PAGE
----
Returning to Trinity College’s campus for reunion this summer, I felt a little like I was sneaking around in a place I didn’t quite belong. The moon, hiding just behind the chapel’s steeple, seemed to share my bashfulness.
I wasn’t surprised to find a plethora of churches in Paris, but I was surprised by their array of designs. This first example neatly abuts the sidewalk, filling its lot.
By comparison, this next example is set back from the street and exhibits a vertical reflection plane.
This last case has a wholly different geometry and stonework hue. Am I even sure this is a church? Christian imagery appears on so many buildings.
The new steeple on Gunnison Memorial Chapel is installed (remember when it arrived?) and beginning to react with the atmosphere around it. This chemistry, in which copper metal transfers electrons to non-metal atoms from the air to become an ion, is called “reduction-oxidation” chemistry—abbreviated “redox.” Seeing this reaction happen on such a large scale, and produce such an awesome array of colors, is a treat.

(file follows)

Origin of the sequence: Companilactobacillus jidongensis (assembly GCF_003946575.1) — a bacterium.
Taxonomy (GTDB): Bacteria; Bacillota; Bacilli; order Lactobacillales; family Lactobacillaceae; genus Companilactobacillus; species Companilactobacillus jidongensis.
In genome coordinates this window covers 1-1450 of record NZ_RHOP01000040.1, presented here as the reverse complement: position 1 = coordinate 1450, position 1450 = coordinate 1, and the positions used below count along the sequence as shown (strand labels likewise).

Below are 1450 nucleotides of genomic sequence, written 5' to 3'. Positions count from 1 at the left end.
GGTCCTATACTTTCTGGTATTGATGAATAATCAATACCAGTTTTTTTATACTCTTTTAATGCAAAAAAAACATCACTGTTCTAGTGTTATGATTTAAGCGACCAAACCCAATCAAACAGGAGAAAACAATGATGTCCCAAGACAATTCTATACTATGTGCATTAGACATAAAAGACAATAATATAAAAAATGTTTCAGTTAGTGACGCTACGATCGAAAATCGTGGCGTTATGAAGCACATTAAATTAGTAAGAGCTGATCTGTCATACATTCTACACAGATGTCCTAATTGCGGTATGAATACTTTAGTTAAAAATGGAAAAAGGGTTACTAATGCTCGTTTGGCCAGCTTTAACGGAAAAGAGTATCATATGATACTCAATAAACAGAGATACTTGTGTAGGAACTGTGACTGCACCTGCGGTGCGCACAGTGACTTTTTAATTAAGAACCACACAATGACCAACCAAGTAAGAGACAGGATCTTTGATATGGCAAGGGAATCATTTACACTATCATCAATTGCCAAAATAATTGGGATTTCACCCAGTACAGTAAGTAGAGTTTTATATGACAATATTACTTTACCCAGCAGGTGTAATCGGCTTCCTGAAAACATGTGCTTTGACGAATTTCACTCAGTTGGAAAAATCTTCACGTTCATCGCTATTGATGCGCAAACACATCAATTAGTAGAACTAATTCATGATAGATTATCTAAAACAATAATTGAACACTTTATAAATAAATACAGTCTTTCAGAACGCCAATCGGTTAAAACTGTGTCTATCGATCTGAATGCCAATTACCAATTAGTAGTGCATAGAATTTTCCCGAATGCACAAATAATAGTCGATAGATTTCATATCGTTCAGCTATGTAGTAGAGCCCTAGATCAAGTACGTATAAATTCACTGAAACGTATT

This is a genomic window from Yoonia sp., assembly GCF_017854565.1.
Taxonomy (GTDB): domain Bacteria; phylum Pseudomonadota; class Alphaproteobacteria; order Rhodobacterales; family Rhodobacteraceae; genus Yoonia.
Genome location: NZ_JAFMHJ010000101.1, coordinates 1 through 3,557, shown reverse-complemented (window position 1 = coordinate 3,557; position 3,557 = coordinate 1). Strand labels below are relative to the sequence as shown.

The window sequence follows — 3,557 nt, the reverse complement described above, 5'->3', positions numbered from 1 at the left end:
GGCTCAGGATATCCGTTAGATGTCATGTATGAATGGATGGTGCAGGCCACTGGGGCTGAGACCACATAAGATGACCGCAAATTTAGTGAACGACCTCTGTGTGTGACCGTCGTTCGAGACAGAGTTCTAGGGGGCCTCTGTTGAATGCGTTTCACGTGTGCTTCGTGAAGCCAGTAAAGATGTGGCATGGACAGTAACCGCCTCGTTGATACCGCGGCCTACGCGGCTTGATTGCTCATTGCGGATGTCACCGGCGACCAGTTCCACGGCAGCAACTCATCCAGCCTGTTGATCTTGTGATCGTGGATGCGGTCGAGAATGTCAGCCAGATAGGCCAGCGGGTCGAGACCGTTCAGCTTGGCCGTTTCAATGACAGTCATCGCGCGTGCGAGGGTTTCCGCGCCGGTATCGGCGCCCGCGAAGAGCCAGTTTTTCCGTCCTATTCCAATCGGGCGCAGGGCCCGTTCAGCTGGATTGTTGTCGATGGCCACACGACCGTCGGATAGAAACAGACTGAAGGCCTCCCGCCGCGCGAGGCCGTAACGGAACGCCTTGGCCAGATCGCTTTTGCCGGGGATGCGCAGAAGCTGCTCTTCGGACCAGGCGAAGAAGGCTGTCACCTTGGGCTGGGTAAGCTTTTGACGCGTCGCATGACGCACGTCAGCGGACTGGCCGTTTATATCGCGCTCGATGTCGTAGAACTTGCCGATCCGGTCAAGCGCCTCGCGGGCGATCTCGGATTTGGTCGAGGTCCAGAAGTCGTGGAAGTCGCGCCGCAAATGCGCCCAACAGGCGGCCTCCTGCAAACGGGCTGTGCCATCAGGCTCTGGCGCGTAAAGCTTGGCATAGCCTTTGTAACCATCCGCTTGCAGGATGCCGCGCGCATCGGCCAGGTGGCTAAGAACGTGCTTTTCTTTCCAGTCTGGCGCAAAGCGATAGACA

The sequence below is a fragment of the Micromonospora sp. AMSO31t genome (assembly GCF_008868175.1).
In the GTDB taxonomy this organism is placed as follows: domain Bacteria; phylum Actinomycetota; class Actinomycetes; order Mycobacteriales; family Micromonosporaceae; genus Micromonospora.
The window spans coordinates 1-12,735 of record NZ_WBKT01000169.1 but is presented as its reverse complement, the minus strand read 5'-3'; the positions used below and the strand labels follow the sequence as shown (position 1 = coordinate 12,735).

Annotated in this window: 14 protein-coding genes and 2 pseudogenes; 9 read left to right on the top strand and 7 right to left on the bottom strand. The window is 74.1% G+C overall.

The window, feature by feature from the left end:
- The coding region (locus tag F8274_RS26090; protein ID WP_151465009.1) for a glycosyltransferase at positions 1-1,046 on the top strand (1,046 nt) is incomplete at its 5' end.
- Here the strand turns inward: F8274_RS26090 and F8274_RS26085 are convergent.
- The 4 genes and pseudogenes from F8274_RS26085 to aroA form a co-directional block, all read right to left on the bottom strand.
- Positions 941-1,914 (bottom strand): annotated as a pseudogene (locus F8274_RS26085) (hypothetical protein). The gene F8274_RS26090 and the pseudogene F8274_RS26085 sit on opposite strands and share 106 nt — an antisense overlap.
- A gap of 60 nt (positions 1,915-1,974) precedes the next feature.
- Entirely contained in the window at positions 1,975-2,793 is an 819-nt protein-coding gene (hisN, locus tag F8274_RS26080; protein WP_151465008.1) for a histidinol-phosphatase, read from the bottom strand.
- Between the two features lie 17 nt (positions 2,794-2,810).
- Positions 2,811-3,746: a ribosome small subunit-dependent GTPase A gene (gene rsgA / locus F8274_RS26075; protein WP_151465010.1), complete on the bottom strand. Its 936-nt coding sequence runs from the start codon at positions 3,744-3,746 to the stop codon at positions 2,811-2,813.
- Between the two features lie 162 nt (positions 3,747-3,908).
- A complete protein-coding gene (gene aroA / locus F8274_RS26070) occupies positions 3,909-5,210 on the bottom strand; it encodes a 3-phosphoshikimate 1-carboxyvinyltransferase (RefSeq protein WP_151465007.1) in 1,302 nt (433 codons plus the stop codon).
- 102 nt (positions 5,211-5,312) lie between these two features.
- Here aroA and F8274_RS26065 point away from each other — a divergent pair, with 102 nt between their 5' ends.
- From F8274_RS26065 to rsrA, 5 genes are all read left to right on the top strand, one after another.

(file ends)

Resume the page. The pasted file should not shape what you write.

The last golden photons, their combination of diffuse and specular reflections bouncing from the windows of Trinity College’s Long Walk, are the perfect additions to the final moments of a crisp winter afternoon. This photo captures only a small section of the full stretch of Long Walk, which I still find rather astonishing.
Pressing yourself to try something different is important: different setting (no crazy vista here), different lens (70-200 mm f/2.8 in place of my frequent wide-angle lens), and a different mood. There’s a stillness to a mausoleum door that never gets opened—something odd and unsettling and heavy that I think this image conveys.
On a cloudy day, the Cathedral of Learning at the University of Pittsburgh has a softness to its stone exterior. (Its interior, as I’ve shown in the past, is equally stunning.) The sense of scale to the image (and the distortion of the wide-angle lens) can play tricks on your mind, making the whole scene seem smaller than it really is. To get a feel for the imposing/soft contradiction, concentrate on those improbably small revolving doors. They must be human-sized, right?